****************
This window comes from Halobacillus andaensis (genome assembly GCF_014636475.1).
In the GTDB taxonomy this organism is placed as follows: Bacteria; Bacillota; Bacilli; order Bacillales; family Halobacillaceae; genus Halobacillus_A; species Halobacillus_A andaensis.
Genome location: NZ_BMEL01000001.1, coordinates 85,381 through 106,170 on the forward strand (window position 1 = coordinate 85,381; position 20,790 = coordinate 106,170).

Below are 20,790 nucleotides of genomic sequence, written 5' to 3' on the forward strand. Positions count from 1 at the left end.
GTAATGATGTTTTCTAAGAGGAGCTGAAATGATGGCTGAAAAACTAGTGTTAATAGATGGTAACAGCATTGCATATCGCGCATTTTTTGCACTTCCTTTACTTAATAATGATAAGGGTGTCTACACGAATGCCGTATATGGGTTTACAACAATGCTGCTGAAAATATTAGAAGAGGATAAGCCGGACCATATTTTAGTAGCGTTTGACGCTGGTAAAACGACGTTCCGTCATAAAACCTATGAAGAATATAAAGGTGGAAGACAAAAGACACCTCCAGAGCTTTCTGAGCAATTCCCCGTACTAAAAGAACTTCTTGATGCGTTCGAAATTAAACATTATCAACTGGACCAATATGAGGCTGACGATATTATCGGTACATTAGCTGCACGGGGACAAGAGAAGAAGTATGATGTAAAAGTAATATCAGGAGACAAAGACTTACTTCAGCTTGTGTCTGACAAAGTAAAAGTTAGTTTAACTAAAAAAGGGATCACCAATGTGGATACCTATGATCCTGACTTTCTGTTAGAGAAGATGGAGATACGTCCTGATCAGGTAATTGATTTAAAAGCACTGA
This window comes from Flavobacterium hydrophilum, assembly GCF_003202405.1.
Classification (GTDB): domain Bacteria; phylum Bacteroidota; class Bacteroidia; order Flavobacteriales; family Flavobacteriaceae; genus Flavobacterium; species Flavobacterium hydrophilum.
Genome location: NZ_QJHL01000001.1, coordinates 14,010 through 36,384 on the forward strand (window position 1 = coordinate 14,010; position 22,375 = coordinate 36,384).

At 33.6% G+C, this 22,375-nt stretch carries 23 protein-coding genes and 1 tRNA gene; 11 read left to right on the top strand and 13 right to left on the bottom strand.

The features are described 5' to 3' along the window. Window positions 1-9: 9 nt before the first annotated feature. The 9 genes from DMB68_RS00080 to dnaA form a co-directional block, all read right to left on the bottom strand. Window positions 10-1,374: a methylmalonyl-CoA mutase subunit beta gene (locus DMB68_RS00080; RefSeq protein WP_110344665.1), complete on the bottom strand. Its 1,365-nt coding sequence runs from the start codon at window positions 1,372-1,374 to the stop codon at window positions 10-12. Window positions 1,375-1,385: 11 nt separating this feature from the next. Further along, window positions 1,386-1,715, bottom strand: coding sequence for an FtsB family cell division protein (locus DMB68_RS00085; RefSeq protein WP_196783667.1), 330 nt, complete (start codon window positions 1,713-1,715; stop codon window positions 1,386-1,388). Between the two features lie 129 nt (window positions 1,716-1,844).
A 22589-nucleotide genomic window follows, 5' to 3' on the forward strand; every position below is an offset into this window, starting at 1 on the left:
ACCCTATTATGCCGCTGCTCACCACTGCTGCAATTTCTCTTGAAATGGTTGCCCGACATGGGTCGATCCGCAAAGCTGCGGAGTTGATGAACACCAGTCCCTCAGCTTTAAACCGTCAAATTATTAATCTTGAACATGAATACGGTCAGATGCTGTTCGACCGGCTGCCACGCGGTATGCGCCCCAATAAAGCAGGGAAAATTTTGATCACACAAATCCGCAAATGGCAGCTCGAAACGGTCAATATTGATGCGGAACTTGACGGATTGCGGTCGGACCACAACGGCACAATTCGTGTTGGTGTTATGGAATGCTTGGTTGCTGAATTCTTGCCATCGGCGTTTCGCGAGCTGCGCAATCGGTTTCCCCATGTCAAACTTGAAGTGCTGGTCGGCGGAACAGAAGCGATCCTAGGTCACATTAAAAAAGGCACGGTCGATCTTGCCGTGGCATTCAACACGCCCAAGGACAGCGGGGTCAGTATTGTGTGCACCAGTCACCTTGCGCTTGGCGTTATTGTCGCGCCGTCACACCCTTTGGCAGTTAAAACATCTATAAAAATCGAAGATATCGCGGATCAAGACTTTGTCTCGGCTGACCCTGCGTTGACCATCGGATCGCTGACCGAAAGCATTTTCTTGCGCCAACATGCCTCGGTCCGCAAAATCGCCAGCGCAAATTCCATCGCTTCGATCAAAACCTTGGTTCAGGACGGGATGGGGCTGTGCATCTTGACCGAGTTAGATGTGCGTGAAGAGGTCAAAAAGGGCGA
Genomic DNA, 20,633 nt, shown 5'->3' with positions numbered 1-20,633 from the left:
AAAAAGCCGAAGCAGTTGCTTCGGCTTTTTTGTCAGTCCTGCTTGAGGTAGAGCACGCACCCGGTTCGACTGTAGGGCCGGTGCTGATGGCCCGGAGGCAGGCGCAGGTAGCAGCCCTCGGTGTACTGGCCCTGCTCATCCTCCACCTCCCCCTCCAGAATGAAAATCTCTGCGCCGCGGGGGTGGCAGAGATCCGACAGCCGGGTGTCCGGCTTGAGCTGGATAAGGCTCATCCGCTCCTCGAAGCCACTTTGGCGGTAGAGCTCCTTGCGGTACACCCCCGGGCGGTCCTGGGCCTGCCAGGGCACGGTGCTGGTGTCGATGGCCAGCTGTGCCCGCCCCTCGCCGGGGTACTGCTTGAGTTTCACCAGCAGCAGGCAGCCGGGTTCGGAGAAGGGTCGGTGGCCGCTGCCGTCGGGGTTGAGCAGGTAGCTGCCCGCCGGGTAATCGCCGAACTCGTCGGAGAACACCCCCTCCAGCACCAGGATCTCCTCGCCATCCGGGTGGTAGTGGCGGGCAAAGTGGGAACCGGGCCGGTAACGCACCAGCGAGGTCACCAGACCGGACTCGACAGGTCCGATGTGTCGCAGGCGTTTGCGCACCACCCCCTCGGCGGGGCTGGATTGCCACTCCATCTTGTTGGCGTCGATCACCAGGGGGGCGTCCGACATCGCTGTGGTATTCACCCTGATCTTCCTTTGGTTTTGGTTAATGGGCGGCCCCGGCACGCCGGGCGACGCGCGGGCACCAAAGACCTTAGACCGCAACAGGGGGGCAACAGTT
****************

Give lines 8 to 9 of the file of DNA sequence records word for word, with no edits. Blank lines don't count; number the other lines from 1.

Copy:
Genome location: NZ_QJHL01000001.1, coordinates 14,010 through 36,384 on the forward strand (window position 1 = coordinate 14,010; position 22,375 = coordinate 36,384).

At 33.6% G+C, this 22,375-nt stretch carries 23 protein-coding genes and 1 tRNA gene; 11 read left to right on the top strand and 13 right to left on the bottom strand.